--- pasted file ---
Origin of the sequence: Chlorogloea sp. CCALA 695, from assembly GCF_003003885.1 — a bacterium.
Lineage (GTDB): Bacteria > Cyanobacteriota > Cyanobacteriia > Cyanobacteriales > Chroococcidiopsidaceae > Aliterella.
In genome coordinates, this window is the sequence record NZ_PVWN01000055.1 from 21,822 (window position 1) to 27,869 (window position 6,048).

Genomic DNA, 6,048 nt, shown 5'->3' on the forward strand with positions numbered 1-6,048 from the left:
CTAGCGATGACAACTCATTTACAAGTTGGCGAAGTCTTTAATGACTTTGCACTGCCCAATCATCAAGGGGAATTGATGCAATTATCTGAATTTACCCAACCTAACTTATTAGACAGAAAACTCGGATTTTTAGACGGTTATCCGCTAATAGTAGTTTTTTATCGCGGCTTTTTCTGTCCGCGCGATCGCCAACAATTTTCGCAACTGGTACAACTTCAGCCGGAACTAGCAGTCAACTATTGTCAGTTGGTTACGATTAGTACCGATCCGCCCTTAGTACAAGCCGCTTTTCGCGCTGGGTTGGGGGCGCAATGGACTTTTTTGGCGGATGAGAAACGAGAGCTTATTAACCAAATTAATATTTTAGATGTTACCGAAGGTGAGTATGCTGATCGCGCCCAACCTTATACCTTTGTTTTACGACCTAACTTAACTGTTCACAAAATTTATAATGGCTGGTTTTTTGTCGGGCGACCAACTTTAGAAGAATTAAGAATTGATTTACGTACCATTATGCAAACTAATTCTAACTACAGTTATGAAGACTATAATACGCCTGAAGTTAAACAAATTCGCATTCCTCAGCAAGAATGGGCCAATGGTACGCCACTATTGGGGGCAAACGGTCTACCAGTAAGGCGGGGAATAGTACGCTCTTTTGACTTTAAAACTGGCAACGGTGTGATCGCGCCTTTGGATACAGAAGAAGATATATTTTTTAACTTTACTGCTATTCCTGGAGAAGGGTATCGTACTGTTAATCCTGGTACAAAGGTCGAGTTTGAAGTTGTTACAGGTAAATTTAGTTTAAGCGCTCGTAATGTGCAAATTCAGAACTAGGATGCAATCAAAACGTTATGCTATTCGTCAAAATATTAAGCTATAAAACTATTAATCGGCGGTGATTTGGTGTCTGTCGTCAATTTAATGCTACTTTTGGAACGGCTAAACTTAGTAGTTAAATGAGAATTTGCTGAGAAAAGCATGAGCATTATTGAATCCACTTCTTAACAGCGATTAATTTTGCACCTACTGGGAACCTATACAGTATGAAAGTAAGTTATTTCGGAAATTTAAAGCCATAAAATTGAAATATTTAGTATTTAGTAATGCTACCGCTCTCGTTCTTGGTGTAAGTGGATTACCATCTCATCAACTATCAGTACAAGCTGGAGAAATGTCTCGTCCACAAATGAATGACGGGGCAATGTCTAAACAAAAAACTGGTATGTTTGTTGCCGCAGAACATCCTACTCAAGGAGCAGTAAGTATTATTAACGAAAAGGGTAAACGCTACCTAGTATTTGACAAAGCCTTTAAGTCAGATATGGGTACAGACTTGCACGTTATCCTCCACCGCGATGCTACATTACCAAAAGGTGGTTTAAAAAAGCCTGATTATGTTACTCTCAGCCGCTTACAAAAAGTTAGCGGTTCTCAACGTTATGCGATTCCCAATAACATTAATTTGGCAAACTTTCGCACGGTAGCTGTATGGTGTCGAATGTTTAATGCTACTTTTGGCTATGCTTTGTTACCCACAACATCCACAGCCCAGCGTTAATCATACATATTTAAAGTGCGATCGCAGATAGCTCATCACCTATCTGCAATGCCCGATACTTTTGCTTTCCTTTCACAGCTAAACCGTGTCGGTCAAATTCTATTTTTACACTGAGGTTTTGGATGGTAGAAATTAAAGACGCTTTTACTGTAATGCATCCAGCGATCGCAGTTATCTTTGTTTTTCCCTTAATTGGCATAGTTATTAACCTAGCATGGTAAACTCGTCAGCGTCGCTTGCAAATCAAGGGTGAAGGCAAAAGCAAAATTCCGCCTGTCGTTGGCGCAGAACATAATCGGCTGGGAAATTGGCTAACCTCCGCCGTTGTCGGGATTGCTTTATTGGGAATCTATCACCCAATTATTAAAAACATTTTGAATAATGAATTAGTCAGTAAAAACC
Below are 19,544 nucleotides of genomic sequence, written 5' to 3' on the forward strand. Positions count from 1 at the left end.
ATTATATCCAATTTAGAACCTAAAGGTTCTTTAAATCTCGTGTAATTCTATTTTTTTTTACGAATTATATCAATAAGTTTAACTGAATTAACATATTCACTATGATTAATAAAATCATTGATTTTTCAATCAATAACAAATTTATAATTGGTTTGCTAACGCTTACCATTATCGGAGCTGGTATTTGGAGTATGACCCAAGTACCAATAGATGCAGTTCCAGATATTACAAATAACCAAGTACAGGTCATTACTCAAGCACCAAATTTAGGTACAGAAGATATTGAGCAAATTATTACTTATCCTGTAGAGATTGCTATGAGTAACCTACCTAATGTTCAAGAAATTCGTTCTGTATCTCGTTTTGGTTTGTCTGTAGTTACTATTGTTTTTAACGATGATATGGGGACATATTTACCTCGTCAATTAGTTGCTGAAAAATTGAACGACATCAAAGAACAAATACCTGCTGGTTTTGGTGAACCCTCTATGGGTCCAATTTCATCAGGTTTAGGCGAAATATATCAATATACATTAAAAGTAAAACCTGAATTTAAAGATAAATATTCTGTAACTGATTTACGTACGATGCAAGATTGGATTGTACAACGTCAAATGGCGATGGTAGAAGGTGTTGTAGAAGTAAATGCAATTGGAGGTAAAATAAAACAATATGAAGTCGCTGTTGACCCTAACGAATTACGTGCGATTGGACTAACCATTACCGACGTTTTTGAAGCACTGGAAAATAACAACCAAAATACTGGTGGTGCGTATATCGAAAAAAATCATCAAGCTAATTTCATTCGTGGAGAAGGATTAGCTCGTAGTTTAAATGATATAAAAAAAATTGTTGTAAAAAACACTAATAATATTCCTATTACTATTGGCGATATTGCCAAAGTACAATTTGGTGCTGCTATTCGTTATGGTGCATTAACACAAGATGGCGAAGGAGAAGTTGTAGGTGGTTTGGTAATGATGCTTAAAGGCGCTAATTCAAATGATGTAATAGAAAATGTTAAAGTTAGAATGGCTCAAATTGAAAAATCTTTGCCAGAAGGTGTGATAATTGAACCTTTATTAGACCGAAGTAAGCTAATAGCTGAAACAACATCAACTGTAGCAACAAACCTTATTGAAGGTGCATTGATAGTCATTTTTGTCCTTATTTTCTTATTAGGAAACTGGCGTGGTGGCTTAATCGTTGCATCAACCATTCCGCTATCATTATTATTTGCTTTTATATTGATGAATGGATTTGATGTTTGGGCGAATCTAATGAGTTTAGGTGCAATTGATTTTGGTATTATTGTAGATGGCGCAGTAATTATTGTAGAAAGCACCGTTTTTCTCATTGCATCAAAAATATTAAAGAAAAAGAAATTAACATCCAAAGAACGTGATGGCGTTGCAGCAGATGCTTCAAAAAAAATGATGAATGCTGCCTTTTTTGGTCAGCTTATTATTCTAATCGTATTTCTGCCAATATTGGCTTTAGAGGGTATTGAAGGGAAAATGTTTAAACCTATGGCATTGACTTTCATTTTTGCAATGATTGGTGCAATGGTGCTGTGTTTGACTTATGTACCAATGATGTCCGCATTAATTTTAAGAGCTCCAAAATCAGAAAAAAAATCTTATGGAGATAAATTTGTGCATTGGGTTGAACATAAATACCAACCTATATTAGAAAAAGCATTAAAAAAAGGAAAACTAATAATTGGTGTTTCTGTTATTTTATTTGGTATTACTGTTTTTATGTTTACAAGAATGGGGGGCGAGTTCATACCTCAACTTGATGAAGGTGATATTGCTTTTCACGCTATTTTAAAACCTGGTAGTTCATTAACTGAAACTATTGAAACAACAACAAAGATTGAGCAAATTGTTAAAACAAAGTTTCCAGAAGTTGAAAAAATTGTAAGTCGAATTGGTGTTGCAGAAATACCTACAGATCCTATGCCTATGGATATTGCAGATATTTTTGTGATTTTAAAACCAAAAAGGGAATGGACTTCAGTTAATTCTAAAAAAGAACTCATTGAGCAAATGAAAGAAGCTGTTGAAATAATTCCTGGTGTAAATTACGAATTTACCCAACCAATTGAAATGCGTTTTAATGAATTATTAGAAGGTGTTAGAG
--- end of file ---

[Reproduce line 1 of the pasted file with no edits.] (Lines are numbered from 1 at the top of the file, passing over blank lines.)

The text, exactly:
Origin of the sequence: Chlorogloea sp. CCALA 695, from assembly GCF_003003885.1 — a bacterium.